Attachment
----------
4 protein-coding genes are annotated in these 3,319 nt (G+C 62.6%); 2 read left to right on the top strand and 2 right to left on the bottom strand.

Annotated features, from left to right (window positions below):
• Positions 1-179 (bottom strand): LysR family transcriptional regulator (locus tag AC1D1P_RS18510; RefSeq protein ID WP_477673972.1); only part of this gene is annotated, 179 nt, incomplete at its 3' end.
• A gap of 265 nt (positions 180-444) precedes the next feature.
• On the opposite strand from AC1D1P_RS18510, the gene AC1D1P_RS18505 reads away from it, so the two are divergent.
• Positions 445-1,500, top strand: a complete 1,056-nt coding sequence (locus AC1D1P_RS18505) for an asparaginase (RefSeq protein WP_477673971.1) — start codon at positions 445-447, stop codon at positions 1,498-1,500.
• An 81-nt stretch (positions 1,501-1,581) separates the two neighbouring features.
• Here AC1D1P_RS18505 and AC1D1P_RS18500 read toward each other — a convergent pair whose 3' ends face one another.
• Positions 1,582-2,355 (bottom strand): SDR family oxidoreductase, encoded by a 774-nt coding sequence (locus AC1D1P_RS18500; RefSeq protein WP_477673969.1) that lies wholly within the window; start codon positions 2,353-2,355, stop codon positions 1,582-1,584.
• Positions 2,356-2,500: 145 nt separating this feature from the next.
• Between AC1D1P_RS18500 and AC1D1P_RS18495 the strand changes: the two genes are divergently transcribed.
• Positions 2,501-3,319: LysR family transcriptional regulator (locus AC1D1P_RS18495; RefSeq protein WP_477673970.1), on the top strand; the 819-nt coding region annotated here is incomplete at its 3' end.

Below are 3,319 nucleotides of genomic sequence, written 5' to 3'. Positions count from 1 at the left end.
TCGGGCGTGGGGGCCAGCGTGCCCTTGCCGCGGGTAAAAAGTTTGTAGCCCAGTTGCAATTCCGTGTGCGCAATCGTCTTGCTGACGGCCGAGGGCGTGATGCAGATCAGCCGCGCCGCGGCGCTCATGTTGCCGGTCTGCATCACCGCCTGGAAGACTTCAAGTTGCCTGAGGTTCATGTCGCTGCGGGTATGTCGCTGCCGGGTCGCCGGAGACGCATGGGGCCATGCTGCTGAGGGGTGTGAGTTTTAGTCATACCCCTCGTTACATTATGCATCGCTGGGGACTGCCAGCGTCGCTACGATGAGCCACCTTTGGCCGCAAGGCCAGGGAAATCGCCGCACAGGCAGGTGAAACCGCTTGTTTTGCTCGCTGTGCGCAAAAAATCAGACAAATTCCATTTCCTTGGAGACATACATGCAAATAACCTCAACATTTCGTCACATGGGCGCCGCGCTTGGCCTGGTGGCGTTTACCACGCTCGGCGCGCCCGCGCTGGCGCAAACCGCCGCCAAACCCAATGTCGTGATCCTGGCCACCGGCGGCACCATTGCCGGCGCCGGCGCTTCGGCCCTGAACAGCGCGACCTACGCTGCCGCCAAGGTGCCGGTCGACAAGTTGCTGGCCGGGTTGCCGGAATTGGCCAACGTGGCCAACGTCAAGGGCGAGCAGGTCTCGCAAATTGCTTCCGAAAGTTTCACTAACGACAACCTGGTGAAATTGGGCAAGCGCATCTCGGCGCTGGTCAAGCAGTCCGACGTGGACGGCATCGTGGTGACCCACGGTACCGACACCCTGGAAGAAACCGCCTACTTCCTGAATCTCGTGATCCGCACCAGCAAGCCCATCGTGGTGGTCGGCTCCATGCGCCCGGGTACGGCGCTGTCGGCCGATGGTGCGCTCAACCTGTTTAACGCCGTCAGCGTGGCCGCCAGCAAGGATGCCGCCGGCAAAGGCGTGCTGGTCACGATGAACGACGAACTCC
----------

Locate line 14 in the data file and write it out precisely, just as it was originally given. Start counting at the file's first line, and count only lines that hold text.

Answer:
TCGGGCGTGGGGGCCAGCGTGCCCTTGCCGCGGGTAAAAAGTTTGTAGCCCAGTTGCAATTCCGTGTGCGCAATCGTCTTGCTGACGGCCGAGGGCGTGATGCAGATCAGCCGCGCCGCGGCGCTCATGTTGCCGGTCTGCATCACCGCCTGGAAGACTTCAAGTTGCCTGAGGTTCATGTCGCTGCGGGTATGTCGCTGCCGGGTCGCCGGAGACGCATGGGGCCATGCTGCTGAGGGGTGTGAGTTTTAGTCATACCCCTCGTTACATTATGCATCGCTGGGGACTGCCAGCGTCGCTACGATGAGCCACCTTTGGCCGCAAGGCCAGGGAAATCGCCGCACAGGCAGGTGAAACCGCTTGTTTTGCTCGCTGTGCGCAAAAAATCAGACAAATTCCATTTCCTTGGAGACATACATGCAAATAACCTCAACATTTCGTCACATGGGCGCCGCGCTTGGCCTGGTGGCGTTTACCACGCTCGGCGCGCCCGCGCTGGCGCAAACCGCCGCCAAACCCAATGTCGTGATCCTGGCCACCGGCGGCACCATTGCCGGCGCCGGCGCTTCGGCCCTGAACAGCGCGACCTACGCTGCCGCCAAGGTGCCGGTCGACAAGTTGCTGGCCGGGTTGCCGGAATTGGCCAACGTGGCCAACGTCAAGGGCGAGCAGGTCTCGCAAATTGCTTCCGAAAGTTTCACTAACGACAACCTGGTGAAATTGGGCAAGCGCATCTCGGCGCTGGTCAAGCAGTCCGACGTGGACGGCATCGTGGTGACCCACGGTACCGACACCCTGGAAGAAACCGCCTACTTCCTGAATCTCGTGATCCGCACCAGCAAGCCCATCGTGGTGGTCGGCTCCATGCGCCCGGGTACGGCGCTGTCGGCCGATGGTGCGCTCAACCTGTTTAACGCCGTCAGCGTGGCCGCCAGCAAGGATGCCGCCGGCAAAGGCGTGCTGGTCACGATGAACGACGAACTCC